I often see things and mean to find out about them but I am too slow.  All winter a strange assembly of sticks, like a caddis fly larva pouch, has hung on the garage door.  I have meant to check on it until one day I saw a chrysalis protruding from the end.  Too late I thought!

Luckily, we were just in time to see the emerging moth.  I think it is Canephora hirsuta, or Hairy Sweep, a type of bag moth.  It is a male because the females have no wings.  This is the first time I have seen it here.

The bees have been busy in the Persimum or Kaki tree.  This year the tree has produced a record number of flowers.

Despite the ground being scattered with the excess small fruits it looks like a lot of fruit has set.

We have been having strawberries for a while now and our first raspberries are coming through too.  These yellow ones are ready before the pink ones and are sweeter with a good flavour.

The first flowers have just opened up in the lime tree so the bees will be in for a busy time in the next few days and we will enjoy a perfume fest.


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The orchids of Saint-Maurice-de-Tavernole

There is a small nature reserve at Saint-Maurice-de-Tavernole dedicated to wild orchids, about half an hour away from us.

We have already visited this special site in May of 2016 and I made my first tentative identifications.

Orphrys passionis (1)

This time we visited on April 4 to see if we could see any early orchids.  This was a new one for us and I think it is Orphrys passionis or Passion orchid.  The name, perhaps, is derived from a flowering near Easter time.

Orphrys aranifera

These look very similar but have a yellow border which may be, Orphys araneola, the Little Spider Orchid or Orphrys aranifera, the Spider Orchid.

Despite a cold wind it was well worth the visit.

Anacamptis pyramidalis 1

It took us to 4 May for our second visit and by then the Pyramid orchids were out in force.  You should really visit every 15 days to properly appreciate the progression of the orchids but spring is such a busy time in the garden and with the bees that we have missed our chance this year.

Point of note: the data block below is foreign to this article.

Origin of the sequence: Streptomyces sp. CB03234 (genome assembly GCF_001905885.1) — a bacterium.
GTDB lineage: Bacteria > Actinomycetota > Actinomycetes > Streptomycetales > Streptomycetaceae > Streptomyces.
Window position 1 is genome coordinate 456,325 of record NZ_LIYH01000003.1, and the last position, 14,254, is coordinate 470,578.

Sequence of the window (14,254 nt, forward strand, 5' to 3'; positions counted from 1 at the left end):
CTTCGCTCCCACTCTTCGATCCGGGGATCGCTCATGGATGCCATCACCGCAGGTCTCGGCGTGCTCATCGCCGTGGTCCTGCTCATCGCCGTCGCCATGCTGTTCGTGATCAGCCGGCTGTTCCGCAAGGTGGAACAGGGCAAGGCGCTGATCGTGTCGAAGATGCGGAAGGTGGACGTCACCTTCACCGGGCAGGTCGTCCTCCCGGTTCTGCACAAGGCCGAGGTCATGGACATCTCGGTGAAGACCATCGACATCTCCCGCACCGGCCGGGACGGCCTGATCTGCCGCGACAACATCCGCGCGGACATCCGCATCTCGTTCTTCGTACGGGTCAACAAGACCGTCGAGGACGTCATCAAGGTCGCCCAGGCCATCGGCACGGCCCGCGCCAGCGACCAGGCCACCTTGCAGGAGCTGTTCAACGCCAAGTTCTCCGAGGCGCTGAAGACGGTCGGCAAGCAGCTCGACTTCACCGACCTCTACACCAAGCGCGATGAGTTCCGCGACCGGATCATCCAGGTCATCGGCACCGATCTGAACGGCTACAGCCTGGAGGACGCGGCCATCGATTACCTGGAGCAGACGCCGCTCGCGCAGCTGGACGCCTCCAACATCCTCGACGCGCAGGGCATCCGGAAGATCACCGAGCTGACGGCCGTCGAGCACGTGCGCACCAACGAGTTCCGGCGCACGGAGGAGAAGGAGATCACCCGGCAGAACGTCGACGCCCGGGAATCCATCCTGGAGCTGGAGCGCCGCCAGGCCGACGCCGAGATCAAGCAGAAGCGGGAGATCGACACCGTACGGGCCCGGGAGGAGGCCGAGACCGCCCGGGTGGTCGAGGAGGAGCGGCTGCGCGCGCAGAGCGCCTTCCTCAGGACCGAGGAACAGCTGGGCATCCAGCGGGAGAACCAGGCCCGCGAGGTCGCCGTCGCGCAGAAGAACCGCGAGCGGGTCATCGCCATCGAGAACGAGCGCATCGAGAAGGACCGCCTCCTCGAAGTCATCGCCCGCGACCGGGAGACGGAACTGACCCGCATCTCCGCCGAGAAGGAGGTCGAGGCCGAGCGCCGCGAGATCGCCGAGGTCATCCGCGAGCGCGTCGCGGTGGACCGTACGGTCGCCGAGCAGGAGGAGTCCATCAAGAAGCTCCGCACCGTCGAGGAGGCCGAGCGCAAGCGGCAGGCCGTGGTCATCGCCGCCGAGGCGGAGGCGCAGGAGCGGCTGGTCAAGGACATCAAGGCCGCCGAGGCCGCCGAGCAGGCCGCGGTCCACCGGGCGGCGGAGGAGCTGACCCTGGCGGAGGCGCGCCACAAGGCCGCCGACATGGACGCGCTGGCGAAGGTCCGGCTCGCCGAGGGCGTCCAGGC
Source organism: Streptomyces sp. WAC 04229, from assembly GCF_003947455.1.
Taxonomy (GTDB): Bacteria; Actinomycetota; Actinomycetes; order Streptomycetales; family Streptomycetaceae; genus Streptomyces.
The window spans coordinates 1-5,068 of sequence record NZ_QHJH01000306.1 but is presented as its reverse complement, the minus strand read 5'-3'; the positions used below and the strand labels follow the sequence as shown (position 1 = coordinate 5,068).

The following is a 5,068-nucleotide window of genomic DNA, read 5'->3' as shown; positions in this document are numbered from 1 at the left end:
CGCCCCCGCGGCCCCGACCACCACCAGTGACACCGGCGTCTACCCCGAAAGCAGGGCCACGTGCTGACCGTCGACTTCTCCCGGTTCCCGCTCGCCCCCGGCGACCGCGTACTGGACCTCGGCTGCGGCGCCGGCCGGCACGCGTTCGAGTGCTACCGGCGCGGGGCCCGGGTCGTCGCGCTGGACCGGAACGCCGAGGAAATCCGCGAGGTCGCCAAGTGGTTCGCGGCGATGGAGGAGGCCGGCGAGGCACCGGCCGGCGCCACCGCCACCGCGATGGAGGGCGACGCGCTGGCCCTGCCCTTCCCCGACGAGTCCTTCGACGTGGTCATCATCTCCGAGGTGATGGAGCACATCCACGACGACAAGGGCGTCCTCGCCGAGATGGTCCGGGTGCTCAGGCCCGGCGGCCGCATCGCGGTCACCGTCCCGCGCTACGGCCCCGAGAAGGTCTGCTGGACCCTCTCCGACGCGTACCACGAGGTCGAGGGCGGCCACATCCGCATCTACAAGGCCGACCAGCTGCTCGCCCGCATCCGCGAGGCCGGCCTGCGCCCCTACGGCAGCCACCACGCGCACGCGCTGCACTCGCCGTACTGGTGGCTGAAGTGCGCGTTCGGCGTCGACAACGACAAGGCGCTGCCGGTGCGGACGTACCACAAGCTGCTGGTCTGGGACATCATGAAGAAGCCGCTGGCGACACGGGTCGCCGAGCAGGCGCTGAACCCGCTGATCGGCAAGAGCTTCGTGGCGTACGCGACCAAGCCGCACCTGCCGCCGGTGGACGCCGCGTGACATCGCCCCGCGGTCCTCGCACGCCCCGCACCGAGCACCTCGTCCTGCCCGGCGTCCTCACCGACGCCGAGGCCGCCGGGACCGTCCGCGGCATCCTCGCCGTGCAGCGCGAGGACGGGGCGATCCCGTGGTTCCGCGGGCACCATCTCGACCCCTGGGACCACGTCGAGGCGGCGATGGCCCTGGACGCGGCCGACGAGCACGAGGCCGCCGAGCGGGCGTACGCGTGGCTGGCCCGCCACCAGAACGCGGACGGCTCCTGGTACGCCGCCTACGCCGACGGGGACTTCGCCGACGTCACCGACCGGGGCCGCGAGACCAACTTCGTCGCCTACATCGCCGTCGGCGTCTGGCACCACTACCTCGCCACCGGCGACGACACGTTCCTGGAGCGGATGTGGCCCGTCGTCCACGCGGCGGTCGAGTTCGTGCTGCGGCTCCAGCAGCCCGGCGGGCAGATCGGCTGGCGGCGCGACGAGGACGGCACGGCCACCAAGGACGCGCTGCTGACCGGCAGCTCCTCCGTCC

Eucera.JPG

I also missed my chance to see a Eucera bee on a purple orchid, this was Kourosh’s capture.  Not a very good specimen for the orchid but that’s bees for you.

Purple orchid

This purple orchid is in better shape.

becasse.JPG

I think this is the Orphrys scolopax with its little green point at the end of the flower.  But I cannot quite see the resemblance to a woodcock’s eye.

Fly orchid (2)

On the other hand, if you squint and use your imagination, you may be able to see where the fly orchid, Orphrys insectifera gets its name.

Iphiclides podalirius

These short visits really drive home the point that it is all about environment.

This Scarce Swallowtail butterfly, Iphiclides podalirius, was flying around and I was able to capture it, even if time was pressing to catch lunch before the restaurants closed.  Yet it is a threatened species in many European countries.

polyommatus bellargus Adonis blue

Likewise, the Adonis blue butterfly, polyommatus bellargus, was feeding on the bird’s foot trefoil.  This is a butterfly on the decline in the U.K. due to habitat loss.

This strip of land is protected yet hanging on against the encroaching agriculture and loss of habitat.

Viw from path

This is what you see from the path as far as the eye can see.

Vines near orchids.JPG

So is it a choice between the vines, a bottle of wine or a glass of cognac?

Orchid meadow

Or is it a narrow meadow full of orchids and wild flowers?


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Redstarts Breaking News

A few days ago, coming out of the back room from the kitchen I noticed that the red-start had thrown out a tiny broken egg shell.

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I was quite excited hoping that the birds would let me have a quick look.  But, as both the male and female guard their nest, I am reluctant to disturb them too much.